The latest military spending authorization comes with plans to increase the Pentagon’s pace and scope of technology innovation. Though generally pleased with the bill, former federal officials warned new bureaucratic hurdles within it could stymie that work.
President Joe Biden on Monday signed the massive National Defense Authorization Act for fiscal year 2022, which approves more than $768 billion in defense spending—noticeably more money than the White House proposed. Its expensive investments were partly fueled by concerns that grew in 2021 about whether the Pentagon can modernize and gain novel capabilities fast enough to thwart American adversaries.
On top of establishing a new national security commission to study emerging biotechnology applications and a federal office and authorities to investigate DOD’s encounters with UFOs, the act also incorporates a variety of measures to ramp up the Pentagon’s deployments of emerging technologies like those associated with quantum information science, space-based assets or artificial intelligence.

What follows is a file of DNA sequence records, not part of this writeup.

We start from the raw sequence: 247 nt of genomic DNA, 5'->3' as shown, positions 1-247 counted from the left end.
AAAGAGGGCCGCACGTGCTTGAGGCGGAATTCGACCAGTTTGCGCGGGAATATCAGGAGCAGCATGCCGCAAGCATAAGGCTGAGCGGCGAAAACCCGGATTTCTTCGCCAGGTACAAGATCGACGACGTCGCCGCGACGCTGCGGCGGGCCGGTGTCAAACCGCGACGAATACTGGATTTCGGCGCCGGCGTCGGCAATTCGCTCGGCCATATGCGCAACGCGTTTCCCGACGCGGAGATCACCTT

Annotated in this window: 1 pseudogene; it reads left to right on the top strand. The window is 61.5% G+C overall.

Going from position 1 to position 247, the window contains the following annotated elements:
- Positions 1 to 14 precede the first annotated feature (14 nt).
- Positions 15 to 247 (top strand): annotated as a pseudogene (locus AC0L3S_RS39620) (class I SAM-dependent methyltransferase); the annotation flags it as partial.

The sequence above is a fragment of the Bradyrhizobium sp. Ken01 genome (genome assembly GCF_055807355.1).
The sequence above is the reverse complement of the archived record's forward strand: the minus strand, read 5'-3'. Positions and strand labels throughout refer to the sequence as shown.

“The NDAA included new investments in AI, new pathways for recruiting much-needed talent and new pilot programs for acquiring tech for warfighters,” Megan Lamberth, associate fellow in the Center for a New American Security’s Technology and National Security Program, explained. “Investments, talent and effective institutional processes are all necessary components for U.S. tech competitiveness.”
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